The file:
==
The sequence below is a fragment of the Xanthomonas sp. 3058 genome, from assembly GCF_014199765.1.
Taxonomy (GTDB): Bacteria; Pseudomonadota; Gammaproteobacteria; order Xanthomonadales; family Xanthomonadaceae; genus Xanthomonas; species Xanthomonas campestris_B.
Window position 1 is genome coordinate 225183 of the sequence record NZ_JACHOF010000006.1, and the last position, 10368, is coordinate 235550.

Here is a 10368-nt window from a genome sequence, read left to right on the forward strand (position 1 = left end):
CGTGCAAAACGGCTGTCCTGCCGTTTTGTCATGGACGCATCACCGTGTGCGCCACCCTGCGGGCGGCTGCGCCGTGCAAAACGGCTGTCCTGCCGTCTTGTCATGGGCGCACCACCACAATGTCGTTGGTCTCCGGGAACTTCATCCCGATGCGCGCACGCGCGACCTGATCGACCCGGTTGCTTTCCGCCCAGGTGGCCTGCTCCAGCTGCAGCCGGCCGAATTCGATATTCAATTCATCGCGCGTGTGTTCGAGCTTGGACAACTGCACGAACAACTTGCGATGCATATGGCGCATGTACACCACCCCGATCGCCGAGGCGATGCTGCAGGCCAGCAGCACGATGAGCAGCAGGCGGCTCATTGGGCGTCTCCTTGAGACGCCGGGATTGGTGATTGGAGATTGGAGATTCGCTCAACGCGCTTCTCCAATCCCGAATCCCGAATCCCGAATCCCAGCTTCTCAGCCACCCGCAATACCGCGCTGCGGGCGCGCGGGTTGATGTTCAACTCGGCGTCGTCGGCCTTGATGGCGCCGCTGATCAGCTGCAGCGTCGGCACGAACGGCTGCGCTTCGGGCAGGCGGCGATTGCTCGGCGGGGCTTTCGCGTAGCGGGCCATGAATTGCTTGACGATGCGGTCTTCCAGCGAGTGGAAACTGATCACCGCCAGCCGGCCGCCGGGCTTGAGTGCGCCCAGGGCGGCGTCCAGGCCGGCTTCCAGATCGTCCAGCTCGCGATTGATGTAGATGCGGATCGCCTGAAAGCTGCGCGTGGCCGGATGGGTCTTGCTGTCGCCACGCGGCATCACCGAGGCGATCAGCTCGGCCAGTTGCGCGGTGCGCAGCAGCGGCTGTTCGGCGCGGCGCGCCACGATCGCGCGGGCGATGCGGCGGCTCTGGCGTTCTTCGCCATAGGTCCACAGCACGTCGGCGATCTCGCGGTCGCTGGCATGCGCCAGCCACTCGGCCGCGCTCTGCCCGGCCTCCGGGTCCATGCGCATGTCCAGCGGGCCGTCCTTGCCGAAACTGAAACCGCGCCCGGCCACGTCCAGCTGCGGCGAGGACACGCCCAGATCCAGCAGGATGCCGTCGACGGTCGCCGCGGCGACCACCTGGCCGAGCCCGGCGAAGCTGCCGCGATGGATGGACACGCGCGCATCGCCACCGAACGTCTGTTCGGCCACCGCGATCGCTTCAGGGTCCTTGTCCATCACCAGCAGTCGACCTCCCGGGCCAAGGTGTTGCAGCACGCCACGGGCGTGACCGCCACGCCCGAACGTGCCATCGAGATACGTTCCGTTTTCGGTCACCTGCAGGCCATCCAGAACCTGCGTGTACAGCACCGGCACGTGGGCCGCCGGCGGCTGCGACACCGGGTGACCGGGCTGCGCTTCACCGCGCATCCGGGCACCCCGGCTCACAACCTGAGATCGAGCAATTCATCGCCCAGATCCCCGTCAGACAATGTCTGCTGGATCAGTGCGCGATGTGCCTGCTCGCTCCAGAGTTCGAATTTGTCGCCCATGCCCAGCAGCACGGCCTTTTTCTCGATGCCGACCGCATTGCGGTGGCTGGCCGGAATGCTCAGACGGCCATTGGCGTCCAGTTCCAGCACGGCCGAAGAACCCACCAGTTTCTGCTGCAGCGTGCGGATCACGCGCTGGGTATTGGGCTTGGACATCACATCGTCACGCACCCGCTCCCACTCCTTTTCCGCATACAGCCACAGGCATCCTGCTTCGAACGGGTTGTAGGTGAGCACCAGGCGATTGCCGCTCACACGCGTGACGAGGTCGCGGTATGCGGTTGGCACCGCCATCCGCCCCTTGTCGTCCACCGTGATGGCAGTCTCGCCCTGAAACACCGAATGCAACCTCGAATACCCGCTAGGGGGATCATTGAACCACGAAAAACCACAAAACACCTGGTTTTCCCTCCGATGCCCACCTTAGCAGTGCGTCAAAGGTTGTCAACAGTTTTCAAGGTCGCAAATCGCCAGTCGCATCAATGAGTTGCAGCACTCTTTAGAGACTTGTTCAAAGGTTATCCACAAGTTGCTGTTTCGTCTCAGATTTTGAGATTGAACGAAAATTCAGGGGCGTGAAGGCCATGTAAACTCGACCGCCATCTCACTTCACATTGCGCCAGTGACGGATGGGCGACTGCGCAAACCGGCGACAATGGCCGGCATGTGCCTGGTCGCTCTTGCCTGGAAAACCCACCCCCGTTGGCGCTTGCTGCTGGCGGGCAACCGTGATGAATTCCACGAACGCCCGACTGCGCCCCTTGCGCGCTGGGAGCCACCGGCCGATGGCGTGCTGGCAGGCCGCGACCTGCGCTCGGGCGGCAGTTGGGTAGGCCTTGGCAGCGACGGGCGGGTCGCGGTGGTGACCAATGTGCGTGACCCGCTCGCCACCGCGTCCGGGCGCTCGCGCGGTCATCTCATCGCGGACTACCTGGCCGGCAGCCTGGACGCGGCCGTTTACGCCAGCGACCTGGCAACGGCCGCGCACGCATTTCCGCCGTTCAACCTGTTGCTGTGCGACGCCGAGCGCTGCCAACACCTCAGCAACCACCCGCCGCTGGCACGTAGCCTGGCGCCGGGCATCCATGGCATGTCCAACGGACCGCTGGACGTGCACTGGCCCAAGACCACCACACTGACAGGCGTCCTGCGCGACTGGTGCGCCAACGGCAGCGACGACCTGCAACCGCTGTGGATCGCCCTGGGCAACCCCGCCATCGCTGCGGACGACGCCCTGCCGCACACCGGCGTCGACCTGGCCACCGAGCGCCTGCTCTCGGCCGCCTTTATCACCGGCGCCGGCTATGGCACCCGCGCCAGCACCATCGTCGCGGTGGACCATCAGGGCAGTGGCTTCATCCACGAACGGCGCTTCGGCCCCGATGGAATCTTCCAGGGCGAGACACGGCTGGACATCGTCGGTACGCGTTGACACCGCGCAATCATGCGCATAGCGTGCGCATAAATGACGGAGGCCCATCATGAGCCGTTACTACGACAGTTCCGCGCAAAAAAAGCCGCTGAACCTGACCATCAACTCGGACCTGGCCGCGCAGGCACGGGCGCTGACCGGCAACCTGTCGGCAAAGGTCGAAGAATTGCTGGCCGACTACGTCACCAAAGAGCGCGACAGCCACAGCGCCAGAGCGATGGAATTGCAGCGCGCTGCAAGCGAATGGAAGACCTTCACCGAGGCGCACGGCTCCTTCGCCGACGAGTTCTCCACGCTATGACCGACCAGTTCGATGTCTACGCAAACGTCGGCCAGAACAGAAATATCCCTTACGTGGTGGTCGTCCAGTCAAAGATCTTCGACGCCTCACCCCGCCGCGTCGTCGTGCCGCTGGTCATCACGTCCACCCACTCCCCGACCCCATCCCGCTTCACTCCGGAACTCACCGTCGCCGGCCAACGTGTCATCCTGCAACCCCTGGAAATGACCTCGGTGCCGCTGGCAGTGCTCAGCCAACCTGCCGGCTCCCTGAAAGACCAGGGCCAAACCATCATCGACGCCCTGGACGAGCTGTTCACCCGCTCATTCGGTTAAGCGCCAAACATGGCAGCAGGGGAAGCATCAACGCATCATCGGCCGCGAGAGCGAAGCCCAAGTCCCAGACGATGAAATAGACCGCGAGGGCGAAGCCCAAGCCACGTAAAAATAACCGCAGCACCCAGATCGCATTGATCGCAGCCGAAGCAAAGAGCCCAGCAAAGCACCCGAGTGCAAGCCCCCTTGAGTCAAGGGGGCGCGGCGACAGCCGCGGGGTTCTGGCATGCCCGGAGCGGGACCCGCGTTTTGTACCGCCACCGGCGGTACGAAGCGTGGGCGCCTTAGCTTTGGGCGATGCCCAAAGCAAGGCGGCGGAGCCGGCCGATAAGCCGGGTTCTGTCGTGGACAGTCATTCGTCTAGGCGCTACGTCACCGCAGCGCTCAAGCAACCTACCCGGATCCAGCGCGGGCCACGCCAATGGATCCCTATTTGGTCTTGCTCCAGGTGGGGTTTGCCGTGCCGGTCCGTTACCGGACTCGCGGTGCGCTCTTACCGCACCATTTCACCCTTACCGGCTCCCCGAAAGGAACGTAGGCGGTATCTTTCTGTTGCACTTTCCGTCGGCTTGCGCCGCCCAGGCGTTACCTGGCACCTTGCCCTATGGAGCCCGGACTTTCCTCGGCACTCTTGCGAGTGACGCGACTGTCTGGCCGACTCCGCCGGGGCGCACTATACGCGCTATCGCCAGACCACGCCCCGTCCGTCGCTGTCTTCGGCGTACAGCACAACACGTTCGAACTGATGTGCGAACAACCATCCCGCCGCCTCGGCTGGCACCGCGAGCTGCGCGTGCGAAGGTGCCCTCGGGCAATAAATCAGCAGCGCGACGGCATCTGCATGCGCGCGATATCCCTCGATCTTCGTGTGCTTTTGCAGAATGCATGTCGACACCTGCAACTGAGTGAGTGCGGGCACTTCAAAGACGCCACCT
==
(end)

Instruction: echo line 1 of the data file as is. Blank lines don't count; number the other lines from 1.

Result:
The sequence below is a fragment of the Xanthomonas sp. 3058 genome, from assembly GCF_014199765.1.